In Praise of Escapism

“Why should a man be scorned if, finding himself in prison, he tries to get out and go home?” (J. R. R. Tolkien, ‘On Fairy Stories’).* 

The escapist gets a bad name. 

In our wisdom, we consider those who seek to escape “real life” as doubly cursed: first, as deserters, because they make the attempt to abandon reality, and second, as idealists, because they think such flight from the facts of life is at all possible. 

Among the Reformed traditions in which I find my home, I suspect that some view escapism with this kind of suspicion. Reformed theologians are forever talking about the necessity of engaging with real life, the significance of engagement with culture, engaging with this and that issue related to the public sphere.**

And, closer to home, I see this suspicion, or blind spot, with regards to “escape” in my own thinking. The aim of this blog, after all, is to provide a “refreshingly realistic take on Christianity and politics”. And, in re-reading my own most recent reflections (here and here), I find that it’s almost as if I am making excuses for retreating from the world.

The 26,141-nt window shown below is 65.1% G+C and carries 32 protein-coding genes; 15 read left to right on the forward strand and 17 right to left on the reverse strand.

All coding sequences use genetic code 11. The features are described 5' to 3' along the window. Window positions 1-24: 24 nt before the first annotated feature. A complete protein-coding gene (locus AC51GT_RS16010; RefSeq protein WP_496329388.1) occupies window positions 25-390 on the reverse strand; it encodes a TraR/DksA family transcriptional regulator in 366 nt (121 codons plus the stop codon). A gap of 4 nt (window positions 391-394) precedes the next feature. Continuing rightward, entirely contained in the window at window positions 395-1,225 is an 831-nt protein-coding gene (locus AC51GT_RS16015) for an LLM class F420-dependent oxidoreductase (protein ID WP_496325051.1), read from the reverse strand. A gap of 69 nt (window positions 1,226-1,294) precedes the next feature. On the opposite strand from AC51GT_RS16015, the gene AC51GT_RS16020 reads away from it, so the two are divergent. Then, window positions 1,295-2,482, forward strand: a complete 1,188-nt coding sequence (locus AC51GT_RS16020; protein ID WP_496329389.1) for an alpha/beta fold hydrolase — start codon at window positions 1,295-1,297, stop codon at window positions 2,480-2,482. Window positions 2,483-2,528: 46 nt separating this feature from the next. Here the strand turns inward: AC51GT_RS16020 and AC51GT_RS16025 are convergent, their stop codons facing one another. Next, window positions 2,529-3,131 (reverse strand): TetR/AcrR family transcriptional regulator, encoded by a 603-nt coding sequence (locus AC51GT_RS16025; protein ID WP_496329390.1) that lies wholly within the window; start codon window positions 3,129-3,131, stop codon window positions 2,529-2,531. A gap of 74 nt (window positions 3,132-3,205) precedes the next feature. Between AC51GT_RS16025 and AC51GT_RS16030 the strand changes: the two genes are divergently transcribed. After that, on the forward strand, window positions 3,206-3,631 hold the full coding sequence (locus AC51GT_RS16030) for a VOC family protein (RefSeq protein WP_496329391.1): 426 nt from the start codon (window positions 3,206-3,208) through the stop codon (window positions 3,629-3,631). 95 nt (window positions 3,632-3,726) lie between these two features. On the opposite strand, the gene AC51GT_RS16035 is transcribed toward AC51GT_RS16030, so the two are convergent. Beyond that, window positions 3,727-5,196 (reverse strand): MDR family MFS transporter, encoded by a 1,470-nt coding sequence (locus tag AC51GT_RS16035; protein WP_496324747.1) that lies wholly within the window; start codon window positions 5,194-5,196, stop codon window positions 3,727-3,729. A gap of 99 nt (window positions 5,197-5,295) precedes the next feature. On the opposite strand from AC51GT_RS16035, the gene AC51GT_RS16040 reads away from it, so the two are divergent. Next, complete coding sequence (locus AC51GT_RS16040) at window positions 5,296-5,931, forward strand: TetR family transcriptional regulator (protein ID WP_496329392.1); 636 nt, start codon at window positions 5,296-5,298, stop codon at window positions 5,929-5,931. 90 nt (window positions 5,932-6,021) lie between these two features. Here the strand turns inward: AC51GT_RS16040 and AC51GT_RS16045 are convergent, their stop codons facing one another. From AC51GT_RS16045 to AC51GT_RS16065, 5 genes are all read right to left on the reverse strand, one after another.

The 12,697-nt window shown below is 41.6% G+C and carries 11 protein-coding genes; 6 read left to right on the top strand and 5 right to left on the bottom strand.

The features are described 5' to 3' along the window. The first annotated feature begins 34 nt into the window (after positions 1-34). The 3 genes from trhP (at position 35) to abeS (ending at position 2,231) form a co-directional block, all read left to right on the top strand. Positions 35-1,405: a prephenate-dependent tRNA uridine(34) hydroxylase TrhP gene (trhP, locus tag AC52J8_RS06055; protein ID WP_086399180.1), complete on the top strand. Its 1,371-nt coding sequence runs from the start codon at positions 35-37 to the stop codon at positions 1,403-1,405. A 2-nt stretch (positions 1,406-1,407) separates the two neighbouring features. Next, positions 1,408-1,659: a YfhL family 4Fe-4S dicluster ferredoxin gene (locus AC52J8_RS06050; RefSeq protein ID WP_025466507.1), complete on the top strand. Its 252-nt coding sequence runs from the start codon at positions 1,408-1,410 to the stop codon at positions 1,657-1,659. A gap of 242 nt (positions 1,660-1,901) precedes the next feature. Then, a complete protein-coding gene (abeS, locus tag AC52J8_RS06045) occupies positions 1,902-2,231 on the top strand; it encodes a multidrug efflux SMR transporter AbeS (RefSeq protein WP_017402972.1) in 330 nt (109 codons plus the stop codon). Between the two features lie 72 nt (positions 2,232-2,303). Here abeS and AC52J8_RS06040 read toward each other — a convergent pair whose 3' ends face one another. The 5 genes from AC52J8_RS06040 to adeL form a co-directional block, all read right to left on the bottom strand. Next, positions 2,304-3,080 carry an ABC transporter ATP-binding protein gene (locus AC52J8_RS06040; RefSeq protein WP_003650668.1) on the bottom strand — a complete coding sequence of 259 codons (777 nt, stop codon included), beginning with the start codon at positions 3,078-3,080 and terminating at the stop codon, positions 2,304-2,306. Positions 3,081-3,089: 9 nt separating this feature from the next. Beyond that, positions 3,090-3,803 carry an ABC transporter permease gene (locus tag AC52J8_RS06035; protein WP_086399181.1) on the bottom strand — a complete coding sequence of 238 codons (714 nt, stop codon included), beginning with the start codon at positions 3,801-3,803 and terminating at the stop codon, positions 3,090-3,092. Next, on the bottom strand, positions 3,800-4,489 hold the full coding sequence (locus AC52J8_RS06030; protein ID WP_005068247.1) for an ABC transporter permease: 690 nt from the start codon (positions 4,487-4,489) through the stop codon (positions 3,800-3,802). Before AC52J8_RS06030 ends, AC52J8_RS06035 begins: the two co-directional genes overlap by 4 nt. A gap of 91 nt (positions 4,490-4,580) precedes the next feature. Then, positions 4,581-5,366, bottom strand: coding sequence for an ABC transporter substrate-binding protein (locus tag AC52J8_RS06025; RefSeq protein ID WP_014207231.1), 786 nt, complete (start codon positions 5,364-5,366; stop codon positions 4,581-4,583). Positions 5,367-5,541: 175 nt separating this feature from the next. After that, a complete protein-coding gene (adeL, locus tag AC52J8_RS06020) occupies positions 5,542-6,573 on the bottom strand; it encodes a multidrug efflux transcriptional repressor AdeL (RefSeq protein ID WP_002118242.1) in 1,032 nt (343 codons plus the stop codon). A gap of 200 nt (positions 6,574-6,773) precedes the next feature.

But what if retreat, or escape, or whatever we want to call it, is at times—I do not say always—necessary? What if the world out there, and in here, is so dark, that we ought to escape, ought to take refuge elsewhere?

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The Reformed Traditions: A Bibliography

Below is a bibliography I have been compiling on the Reformed traditions. I’ve divided it into introductory works, classic texts from across the ages, creeds and confessions, books and essays on key issues and encyclopaedia and handbooks. I’ll be looking to update it over time. If you’ve any comments or suggestions for things I’ve missed out, please leave a comment below.

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